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In conversation with ICOMIA

SuperyachtNews gets an exclusive seat at the group’s biannual meeting to discuss the refit sector…

Last month, SuperyachtNews was invited to join the ICOMIA Superyacht Refit Group members at their biannual group meeting, which, on this occasion, comprised a jaunt to the cosy saloon of a 1906 steamship named SMS Bussard during a wet and windy Kiel Week regatta.

The agenda was to tackle some of the pressing issues facing the refit sector with the aligned goal of improving sector standards, and also, to discuss how this growing division of the market can better clarify its services proposition for decision-makers. With representatives from nine shipyards in attendance, it was the lack of quality infrastructure for 60m+ yachts that kicked off the discussions.

“There is definitely an increasing shortcoming of dedicated refit resources for larger yachts at the moment, which is not just because of greater refit demand but increasing new build occupancy,” explained Rasmus Topsch of Nobiskrug’s refit division.

“There is now great demand for significant infrastructure and there are shortcomings because a lot of shipyards have been laid up for a while and have now been brought back to life through refit, so infrastructures like proper crane capacity have been taken down or not maintained. With a mobile crane, you are limited,” added Topsch.

Eric Prior of BAE Systems mentioned that there is an increasingly noticeable shortage of adequate manpower and skill-level in the US refit sector. “We have a highly skilled but ageing workforce here in the US, and that’s a big concern because there isn’t the same quality of personnel being trained to replace them,” he explained.

We then turned the group’s focus to contracts and asked what they thought about considering substantial refits as rebuilds and approaching them as new builds in terms of contracts, specifications and supervision. “We’ve discussed this regularly within the group – where the ICOMIA refit contract is no longer applicable and you need something that is more along the lines of a new build contract, because there are insurance implications,” answered Rob Papworth of Compositeworks, saying that it’s undoubtedly a grey area. “If a vessel starts with a value of X and ends with a value of X-plus, then it might conform to a new build model.”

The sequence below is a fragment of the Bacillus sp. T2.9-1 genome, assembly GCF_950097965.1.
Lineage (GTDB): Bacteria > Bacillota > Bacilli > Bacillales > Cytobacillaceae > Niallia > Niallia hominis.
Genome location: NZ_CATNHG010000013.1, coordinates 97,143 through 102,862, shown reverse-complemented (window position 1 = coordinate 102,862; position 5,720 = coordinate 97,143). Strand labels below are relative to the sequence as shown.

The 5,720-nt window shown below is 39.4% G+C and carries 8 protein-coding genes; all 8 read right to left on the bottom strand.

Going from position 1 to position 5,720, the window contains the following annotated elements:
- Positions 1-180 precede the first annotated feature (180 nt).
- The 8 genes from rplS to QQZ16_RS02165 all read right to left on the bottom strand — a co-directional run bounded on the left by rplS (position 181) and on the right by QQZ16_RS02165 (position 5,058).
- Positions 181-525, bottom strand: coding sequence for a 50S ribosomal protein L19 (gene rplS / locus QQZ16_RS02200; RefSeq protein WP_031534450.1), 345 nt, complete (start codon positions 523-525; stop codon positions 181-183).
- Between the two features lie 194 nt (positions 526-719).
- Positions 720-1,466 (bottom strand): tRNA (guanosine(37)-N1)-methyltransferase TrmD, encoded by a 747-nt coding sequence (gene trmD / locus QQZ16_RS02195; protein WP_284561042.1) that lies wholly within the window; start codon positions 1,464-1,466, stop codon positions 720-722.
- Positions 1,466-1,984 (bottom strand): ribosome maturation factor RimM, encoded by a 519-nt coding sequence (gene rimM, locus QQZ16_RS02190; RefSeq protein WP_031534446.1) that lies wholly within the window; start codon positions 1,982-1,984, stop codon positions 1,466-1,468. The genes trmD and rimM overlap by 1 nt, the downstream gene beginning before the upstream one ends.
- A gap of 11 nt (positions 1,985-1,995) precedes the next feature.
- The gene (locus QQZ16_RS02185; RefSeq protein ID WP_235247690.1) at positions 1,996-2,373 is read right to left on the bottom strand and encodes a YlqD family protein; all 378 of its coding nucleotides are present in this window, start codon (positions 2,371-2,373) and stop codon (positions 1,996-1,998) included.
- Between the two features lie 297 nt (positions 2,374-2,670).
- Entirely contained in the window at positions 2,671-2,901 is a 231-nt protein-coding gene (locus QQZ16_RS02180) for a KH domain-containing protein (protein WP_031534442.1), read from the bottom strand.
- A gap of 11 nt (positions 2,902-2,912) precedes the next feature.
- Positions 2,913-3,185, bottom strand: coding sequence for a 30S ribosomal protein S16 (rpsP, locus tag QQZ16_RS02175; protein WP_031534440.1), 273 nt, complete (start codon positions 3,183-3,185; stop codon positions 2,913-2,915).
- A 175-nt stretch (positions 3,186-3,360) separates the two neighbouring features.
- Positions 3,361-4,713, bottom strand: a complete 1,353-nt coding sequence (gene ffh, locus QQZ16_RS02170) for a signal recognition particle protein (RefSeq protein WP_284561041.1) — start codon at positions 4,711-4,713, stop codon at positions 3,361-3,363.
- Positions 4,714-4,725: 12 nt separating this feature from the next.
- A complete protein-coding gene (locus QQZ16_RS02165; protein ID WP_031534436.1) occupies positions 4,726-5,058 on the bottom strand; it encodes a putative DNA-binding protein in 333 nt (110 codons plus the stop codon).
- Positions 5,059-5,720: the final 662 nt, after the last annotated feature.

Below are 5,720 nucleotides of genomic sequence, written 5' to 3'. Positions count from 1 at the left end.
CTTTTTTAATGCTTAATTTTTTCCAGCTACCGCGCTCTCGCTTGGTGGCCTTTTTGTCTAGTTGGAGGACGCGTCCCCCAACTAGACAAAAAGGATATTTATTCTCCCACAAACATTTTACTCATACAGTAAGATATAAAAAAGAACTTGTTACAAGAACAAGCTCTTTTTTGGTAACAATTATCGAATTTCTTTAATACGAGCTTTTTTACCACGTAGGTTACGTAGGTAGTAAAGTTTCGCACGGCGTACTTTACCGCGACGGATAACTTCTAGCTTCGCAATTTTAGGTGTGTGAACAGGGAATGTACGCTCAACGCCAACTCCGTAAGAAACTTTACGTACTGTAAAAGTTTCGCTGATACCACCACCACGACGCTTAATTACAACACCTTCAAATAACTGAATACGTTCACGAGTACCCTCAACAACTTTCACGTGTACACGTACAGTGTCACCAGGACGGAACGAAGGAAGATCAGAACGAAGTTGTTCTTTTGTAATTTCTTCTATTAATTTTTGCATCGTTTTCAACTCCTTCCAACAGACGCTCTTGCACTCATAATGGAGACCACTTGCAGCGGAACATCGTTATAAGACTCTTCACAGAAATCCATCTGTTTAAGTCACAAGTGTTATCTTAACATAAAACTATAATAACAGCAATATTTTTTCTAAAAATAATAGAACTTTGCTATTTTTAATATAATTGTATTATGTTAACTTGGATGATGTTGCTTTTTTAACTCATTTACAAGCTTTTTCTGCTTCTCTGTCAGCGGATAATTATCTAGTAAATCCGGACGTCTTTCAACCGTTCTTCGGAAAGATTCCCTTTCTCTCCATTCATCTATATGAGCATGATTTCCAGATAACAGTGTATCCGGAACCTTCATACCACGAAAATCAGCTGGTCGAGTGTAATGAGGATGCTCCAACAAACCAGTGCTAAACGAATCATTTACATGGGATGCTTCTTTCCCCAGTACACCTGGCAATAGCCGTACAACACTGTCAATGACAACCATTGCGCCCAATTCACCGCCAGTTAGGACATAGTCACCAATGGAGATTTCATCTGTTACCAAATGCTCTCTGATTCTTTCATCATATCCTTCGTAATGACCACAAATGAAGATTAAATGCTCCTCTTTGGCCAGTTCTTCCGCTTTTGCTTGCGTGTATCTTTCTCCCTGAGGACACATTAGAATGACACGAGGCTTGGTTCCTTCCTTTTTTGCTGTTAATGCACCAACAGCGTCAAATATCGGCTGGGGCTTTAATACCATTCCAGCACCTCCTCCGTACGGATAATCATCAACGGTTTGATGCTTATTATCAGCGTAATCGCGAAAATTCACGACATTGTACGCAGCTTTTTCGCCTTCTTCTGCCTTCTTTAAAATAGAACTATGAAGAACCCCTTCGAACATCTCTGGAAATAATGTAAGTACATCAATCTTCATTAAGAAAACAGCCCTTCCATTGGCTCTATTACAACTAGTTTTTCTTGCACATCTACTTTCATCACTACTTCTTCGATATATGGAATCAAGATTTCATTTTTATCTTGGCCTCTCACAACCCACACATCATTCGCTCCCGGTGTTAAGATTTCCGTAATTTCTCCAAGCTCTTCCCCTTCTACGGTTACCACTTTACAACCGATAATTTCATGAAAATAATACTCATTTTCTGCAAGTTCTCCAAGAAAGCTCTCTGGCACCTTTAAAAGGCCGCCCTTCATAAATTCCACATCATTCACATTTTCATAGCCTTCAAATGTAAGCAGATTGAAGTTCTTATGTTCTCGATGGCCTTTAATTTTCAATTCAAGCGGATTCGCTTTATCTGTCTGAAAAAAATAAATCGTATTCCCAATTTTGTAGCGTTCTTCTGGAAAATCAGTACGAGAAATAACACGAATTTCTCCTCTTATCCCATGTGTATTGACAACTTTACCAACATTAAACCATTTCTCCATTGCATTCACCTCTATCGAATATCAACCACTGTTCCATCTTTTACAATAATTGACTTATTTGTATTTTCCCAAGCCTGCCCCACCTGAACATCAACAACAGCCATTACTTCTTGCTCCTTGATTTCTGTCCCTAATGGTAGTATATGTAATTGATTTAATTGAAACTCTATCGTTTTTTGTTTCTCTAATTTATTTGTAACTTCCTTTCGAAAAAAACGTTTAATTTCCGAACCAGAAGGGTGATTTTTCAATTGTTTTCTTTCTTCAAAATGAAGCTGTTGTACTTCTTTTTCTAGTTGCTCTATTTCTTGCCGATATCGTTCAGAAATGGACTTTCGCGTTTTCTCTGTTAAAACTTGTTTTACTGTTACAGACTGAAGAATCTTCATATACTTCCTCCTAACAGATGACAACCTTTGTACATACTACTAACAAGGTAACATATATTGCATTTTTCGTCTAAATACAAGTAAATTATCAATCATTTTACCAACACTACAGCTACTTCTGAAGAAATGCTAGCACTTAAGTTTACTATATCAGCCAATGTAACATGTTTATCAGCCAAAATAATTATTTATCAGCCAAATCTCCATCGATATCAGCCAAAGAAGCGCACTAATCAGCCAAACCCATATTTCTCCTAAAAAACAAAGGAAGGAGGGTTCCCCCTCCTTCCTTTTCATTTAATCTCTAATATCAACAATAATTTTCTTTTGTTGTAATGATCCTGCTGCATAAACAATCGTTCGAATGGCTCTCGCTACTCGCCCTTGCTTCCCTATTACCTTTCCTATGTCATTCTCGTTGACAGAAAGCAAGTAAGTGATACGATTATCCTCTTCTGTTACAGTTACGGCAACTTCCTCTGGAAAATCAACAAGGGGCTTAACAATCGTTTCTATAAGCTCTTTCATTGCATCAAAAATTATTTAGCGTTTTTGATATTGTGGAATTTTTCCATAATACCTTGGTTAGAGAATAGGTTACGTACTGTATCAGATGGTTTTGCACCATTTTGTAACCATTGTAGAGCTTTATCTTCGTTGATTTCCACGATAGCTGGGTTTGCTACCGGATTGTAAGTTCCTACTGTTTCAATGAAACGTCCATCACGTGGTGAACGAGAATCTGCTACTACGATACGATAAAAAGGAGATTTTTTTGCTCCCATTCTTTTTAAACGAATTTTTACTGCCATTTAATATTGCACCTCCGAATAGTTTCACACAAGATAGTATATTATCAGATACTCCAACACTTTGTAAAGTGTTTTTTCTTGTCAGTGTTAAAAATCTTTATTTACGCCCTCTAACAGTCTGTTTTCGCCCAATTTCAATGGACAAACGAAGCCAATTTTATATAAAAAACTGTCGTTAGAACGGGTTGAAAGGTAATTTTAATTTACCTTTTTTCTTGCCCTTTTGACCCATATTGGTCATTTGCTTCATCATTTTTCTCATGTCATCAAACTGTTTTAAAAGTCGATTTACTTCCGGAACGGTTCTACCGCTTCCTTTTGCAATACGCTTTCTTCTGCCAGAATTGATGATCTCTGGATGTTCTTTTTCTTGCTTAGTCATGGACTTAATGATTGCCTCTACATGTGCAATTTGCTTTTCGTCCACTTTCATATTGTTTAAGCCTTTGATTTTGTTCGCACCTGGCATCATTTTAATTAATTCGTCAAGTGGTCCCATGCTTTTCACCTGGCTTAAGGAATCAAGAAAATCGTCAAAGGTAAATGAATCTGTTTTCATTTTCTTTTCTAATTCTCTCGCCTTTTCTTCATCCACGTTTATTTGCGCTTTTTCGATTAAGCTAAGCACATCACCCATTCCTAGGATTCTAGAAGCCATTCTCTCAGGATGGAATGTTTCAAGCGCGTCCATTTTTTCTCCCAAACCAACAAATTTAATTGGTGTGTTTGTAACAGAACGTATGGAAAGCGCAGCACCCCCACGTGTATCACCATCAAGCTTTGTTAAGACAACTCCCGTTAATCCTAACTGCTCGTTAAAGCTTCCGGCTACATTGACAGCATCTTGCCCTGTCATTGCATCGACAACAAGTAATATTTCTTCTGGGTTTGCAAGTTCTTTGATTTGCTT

“There are plenty of refits now that cost more than €10 million and fall into the repair and maintenance category.”

That said, he doesn’t believe one can simply use the value of the works as a yardstick. “There are plenty of refits now that cost more than €10 million [for example] and fall into the repair and maintenance category. You have to look at it as a proportion of the value of the vessel and then consider whether it’s a rebuild.”

Mary Batchelor of MB92 agreed and added: “Perhaps the best formula is to say that if you increase the value of the vessel by X per cent, then it’s no longer repair and maintenance but a rebuild or conversion.” The members agreed that the only way to create this distinction is to consider whether you are drastically changing the value of the vessel.

“A new build-style contract is definitely more applicable to some projects,” Papworth continued. “We did one project with extensions and changes to the engine room and the value was going to more than double, so it does change things. We’ve made some additional insurance-related clauses to our contracts for projects that have zero value; whether or not they are covered by yard insurance or the owner requires insurance.”